Passive Solar House Plans

Will Passive Solar House Designs Work for
Your Home?

Passive solar house plans are know for being durable, which means they'll typically last for years. These simple designs also deliver energy savings and a lower maintenance home.

passive solar house plans

The nice thing about passive solar house plans is that they can include many of the aspects of comfort and aesthetic beauty we desire in a home.

It's possible to design a house to work with the climate instead of against it, and in turn, make our homes more energy efficient and environmentally friendly.

Five elements are key to building a completely passive solar house: the type and size collector, storage elements, control of temperatures, distribution of solar heat, and thermal mass.

Each of these factors is important singly, but in order to create a home that uses strictly passive energy, all five must be included in the house plans and work together efficiently.

Passive Solar Elements

  1. Collector (Aperture) - this refers to the expanse of windows in the home that will collect the sunlight entering the home.

  2. Storage Elements - what surfaces will you use in the house to collect and distribute thermal energy into the house. Examples would include the materials used for flooring, walls, and built-in room dividers.

  3. Control of Temperatures - based on climate, the size of roof overhangs, the placement of vents and dampers, and the addition of awnings and blinds will all be considered.

  4. Distribution of Solar Heat - passive solar home plans will effectively use design elements to take full advantage of conduction, radiation, and convection throughout the house.

  5. Thermal Mass - Certain building materials will retain and store the sun's heat more efficiently than others. The thermal mass 'capacity" of the building materials used will be considered in relation to the most energy efficient means for heating the home.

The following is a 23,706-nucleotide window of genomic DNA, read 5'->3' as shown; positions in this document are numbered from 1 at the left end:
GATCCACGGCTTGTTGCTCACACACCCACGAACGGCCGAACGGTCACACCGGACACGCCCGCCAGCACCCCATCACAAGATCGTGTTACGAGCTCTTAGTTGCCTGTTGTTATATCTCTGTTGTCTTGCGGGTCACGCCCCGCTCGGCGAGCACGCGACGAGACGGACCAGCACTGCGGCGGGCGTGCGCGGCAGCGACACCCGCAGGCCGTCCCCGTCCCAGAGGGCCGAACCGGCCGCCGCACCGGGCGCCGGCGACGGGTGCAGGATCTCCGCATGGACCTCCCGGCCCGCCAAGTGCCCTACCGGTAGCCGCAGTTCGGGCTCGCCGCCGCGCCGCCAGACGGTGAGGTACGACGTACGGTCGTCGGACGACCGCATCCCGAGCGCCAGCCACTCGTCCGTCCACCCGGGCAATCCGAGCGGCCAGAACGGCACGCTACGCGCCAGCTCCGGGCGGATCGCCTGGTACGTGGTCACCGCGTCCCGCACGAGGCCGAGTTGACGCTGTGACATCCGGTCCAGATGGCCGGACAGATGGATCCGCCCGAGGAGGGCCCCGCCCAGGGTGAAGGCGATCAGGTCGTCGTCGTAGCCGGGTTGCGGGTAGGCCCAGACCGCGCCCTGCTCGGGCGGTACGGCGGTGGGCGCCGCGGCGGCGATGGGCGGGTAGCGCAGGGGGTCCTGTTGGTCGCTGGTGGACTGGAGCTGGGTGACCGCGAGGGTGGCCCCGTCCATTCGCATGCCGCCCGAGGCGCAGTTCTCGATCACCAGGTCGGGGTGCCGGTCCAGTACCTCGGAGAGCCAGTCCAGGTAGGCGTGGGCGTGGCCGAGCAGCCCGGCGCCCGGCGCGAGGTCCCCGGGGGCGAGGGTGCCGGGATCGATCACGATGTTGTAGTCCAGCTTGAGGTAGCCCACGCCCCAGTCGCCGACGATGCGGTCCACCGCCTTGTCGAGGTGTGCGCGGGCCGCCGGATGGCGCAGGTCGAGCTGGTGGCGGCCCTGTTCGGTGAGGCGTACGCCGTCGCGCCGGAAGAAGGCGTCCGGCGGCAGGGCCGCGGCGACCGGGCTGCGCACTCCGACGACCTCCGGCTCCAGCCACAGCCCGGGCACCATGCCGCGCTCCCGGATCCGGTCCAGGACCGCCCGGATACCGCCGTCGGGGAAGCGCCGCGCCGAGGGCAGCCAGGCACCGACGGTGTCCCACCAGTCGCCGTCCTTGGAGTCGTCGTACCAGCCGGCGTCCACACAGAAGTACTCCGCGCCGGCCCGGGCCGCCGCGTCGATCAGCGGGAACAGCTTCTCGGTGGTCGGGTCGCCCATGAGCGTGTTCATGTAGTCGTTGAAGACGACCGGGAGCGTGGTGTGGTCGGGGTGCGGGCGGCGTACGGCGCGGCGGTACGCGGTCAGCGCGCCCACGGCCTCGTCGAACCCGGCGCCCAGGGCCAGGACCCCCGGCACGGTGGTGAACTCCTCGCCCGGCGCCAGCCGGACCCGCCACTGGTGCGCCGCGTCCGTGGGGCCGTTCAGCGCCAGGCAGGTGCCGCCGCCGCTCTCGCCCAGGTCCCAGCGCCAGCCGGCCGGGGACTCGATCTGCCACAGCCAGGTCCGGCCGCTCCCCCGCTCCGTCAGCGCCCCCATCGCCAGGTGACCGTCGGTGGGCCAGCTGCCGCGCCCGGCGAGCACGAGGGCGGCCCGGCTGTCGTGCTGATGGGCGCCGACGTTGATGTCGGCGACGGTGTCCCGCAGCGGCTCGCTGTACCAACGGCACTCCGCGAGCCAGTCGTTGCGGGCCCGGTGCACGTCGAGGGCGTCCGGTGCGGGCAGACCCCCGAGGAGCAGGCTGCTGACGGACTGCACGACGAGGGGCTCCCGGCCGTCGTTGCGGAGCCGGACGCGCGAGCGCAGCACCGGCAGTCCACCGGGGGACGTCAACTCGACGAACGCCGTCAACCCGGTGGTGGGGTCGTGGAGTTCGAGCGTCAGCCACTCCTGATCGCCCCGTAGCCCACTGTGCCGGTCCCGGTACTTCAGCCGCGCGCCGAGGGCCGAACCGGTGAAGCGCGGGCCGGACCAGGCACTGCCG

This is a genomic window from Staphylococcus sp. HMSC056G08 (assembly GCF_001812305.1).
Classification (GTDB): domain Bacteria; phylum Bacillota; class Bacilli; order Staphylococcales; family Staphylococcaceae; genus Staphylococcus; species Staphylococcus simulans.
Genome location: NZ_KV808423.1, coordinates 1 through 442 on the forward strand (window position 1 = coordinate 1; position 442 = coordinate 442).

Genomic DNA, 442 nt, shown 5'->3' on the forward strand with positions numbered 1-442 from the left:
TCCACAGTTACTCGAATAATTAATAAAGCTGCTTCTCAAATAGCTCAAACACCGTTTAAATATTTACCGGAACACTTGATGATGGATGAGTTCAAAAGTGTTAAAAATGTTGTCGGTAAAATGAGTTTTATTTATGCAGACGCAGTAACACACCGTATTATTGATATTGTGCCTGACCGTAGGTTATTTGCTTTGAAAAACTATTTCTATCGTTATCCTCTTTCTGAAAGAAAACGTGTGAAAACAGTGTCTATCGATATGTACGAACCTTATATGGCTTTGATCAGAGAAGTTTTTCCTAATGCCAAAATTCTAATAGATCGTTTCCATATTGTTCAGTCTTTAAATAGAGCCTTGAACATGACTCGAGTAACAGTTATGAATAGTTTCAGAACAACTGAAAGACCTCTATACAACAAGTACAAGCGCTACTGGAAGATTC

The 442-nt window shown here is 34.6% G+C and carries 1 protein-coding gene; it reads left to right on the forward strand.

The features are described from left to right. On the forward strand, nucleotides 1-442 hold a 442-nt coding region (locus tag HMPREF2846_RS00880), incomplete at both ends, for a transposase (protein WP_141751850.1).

What To Consider

One of the most important considerations is the climate. Climate will determine the style of the home, orientation on the site, your selection of heating and cooling options, possible backup systems, and many other energy conservations options.

Although the sun shines pretty much everywhere in the world at some point, how available is the sun in your geographic location? The availability of the sun will determine the size and placement of the windows, how high and wide they'll be, and the glazing necessary for the best energy savings and comfort. The overhang size will also be based on this factor for passive heating and cooling purposes.

The square footage of the home vs. the cost to build it is always a determining factor when it comes to home design and passive solar house plans are no different.

You'll need to consider not only the cost of the building materials based on square footage, but also the cost of the solar appliances and other solar features you'd like to include in the home. You may find that building smaller will enable you to have a much more energy efficient home.

How will the house be oriented on the building site? Does the lot lend itself in landscape and size to orient the house in a way that captures and utilizes the most solar energy possible? If not, you may have to consider a different location or a new house design plan.

Lastly, will the projected energy savings be worth your investment? Most often the answer to this question is a resounding "yes!" but it's still an important consideration before moving forward with your passive solar house plans.

Passive solar house design plans are easily found online and in books all about passive house design. It’s best to work with an experienced builder once you think you have an idea of what you want in your design.

Talk to homeowners who are living in a home with passive design and ask them what they like about it. They're likely to tell you that they enjoy comfortable temperatures inside their home, whether it's winter or summer.

They'll probably also mention that they would do it all over again for not only the comfort of the home, but the savings they enjoy each month too. If possible, visit a home that is utilizing passive solar energy and get ideas from the owners - they may be able to give you ideas for your own home!

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